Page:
Career advice: Go into a profession that machines are bad at - involving people, unpredictability and creativity.
4. Can we control the intelligence explosion?
Building AGI may trigger an intelligence explosion, leaving us far behind. If a group of humans control the intelligence explosion, they might take over the world in years. AI may take over the world if we can't control it.
Slow intelligence explosion, dragging for years or decades, is likelier to lead to a multipolar scenario with a balance of power between a large number of independent entities. Superintelligence could lead to a "big brother" control or more individual empowerment.
-Will AI be the best or worst thing to happen to humanity?
-Which outcome do we prefer?
-How do we steer in that direction?
If we don't know what we want, we're unlikely to get it.
5. What could happen in the next 10,000 years?
The race toward AGI can end up in a broad range of scenarios:
- Superintelligence coexists peacefully with humans, either forced or because it's "friendly" and it wants to.
- Superintelligence will be prevented by an AI or humans, by forgetting the technology or lack of motivations to build it.
- Humanity goes extinct and is replaced by AI's or nothing.
-Which scenario is desirable?
We need to have that conversation, so we don't drift or steer in an unfortunate direction.
6. What about the next billion years and beyond?
Intelligence explosion is a sudden event, compared to the universe existence, where technology deviates to the limits by laws of physics. This technology could generate 10 billion times more energy, store 12-18 orders of magnitude more information, and even compute 31-41 times faster, given a certain amount of matter.
Superintelligence would not only increase the efficiency of existing resources but grow today's ecosystem by about 32 orders of magnitude by acquiring resources from the universe.
The main asset shared or traded across planetary distances is likely to be information. A distant central hub, using a local guard AI, may encourage cooperation in communication. A collision of two civilisations may result in collaboration or war. It's entirely plausible that we're the only life form capable of making our observable universe come alive in the future.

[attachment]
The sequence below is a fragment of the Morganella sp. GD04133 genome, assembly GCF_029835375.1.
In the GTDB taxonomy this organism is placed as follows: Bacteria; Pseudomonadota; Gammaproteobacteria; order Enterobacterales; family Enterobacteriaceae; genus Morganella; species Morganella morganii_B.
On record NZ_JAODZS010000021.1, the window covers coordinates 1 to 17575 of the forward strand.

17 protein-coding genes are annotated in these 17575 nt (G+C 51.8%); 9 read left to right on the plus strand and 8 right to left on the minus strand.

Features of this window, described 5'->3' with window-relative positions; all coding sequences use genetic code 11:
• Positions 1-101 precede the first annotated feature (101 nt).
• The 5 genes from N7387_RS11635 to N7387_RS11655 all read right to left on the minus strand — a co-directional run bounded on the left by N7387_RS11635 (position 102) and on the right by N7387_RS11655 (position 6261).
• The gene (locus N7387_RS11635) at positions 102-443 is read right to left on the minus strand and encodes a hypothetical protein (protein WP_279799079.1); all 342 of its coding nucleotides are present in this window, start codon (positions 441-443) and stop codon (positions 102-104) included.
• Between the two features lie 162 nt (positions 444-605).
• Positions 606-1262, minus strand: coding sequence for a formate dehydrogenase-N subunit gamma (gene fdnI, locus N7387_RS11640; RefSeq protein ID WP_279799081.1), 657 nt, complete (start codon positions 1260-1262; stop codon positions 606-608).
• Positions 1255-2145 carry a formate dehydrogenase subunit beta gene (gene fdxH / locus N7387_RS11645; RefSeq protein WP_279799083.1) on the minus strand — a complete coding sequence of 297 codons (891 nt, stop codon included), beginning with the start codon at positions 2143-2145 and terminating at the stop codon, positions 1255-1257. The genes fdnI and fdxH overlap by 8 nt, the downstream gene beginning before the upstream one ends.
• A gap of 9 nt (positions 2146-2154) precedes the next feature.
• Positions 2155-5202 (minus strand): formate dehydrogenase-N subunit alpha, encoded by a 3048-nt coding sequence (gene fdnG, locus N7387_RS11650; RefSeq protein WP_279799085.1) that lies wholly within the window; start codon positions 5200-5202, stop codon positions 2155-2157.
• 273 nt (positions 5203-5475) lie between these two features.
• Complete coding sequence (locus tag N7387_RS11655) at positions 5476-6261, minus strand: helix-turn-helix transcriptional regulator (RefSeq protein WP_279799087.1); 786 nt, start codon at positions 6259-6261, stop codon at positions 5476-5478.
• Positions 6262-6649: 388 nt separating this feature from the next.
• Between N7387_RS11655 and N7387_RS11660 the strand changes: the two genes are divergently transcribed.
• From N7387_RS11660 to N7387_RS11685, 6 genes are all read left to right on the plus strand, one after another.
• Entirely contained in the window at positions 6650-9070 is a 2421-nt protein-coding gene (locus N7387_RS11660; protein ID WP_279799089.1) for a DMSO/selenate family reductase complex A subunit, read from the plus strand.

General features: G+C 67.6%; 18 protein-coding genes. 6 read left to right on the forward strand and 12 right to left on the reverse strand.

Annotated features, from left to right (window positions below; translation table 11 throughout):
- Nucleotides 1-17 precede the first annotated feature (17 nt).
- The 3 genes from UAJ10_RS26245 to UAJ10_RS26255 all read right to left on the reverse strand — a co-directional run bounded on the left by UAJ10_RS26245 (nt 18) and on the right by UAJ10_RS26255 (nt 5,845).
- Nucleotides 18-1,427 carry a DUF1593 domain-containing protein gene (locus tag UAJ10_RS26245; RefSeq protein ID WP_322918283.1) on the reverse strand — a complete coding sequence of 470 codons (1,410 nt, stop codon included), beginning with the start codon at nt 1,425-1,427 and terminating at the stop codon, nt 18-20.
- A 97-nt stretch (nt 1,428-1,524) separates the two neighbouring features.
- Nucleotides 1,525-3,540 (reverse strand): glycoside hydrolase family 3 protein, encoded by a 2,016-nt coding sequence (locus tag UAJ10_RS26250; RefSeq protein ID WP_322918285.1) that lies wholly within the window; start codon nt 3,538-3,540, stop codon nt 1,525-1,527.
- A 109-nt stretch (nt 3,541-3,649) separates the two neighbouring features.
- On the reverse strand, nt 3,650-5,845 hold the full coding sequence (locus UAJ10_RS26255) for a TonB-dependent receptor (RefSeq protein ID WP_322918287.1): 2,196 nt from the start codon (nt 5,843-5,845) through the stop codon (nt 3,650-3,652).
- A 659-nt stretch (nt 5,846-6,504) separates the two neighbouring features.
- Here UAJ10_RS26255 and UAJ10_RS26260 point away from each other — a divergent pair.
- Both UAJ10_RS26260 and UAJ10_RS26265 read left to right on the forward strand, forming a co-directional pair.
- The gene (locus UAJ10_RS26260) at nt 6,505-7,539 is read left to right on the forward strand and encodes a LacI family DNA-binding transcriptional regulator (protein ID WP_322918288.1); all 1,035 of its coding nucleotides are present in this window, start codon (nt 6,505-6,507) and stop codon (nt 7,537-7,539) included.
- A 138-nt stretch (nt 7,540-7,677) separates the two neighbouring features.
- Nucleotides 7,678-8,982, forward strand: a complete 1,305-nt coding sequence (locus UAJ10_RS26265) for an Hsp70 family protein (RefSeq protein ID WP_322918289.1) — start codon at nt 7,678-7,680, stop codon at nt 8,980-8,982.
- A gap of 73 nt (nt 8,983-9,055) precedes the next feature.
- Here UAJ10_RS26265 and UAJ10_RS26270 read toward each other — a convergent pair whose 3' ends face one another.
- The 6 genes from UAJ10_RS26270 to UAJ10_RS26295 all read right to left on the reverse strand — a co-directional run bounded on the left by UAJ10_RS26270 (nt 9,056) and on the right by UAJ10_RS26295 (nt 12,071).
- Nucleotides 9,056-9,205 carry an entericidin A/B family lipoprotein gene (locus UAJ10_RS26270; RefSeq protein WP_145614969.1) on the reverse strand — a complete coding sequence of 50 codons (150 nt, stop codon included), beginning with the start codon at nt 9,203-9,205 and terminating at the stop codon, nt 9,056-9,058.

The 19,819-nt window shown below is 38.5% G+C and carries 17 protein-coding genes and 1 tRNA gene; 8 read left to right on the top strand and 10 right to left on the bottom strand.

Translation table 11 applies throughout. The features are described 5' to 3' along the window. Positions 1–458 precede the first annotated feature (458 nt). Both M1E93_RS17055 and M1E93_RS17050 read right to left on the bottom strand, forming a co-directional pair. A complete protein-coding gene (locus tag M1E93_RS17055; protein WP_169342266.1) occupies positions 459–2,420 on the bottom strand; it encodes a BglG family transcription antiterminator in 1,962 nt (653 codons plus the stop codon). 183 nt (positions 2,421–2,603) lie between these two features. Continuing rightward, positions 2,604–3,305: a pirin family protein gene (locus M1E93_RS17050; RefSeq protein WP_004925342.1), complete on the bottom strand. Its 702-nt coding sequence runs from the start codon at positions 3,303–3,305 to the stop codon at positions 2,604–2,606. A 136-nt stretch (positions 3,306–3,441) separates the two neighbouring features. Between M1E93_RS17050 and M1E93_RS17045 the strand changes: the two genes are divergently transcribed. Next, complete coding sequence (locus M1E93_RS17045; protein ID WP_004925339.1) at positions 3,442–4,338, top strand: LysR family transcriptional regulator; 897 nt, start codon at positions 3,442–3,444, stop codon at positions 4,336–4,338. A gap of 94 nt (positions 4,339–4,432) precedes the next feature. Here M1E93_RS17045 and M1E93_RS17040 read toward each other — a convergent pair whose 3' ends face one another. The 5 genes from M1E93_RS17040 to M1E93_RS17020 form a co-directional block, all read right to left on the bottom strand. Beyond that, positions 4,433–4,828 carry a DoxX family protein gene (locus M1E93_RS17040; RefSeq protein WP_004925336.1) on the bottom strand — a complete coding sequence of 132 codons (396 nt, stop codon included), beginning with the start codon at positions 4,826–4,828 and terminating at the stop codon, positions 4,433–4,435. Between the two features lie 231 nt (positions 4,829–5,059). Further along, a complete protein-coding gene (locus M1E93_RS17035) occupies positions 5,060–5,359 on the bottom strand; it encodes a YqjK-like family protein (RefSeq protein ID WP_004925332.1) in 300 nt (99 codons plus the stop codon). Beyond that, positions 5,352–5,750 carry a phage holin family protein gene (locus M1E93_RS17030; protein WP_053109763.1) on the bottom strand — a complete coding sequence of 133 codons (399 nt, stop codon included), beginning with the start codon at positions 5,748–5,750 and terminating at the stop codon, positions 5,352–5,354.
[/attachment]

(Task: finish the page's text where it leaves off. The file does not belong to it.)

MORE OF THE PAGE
Our technology needs to improve in order to prevent our extinction.
Life has the potential to flourish on earth and far beyond for many billions of years if we keep improving technology with care.
7. What are our goals?
As mentioned before, intelligence is the ability to accomplish complex goals.
Human life evolved where replication was the goal. However, humans no longer have a simple goal like replication, and when our feelings conflict with the aim of our genes, we obey our feelings by using birth control, for example.
We're building more intelligent machines increasingly to help us accomplish our goals. Aligning machine goals with our own involves three unsolved problems; making a machine learn them, adopt them and retain them.
-How do we apply ethical principles to non-human animals and future AI?
-How do we install a goal to superintelligence AI that neither is undefined nor leads to the elimination of humanity, making it timely to rekindle research on some of the thorniest issues in philosophy?
8. What is consciousness?
A broad definition of consciousness is 'subjective experience', in this book.
Three problems of consciousness are:
- The 'pretty hard problem' - Predicting which physical systems are conscious.
- The 'even harder problem' - Predicting subjective, conscious experience.
- The 'really hard problem' - Why anything at all is conscious.
The 'pretty hard problem' is scientific, since a theory that predicts which of your brain processes are conscious is experimentally testable and falsifiable. Many behaviours and brain regions are unconscious according to neuroscience experiments, with our conscious experience representing a summary of large amounts of unconscious information.
Generalising consciousness predictions from brains to machines requires a theory. Consciousness appears to require a particular kind of information processing that's fairly autonomous and integrated so that the whole system is rather autonomous, but its parts aren't.
If consciousness is the way information feels when being processed in certain complex ways, then it's merely the structure of the information processing that matters not the structure of the matter doing the information processing.
Possible are AI experiences are likely to be huge compared to what we humans can experience if artificial consciousness is possible.
There is no meaning without consciousness, therefore are conscious beings giving meaning to our universe.
I really liked this book. Max brings up many questions and gets you thinking about what needs to discussing about the AI future.
I sometimes had difficulties understanding some concepts but overall I would recommend it to anyone interested in AI.
Thank you for reading.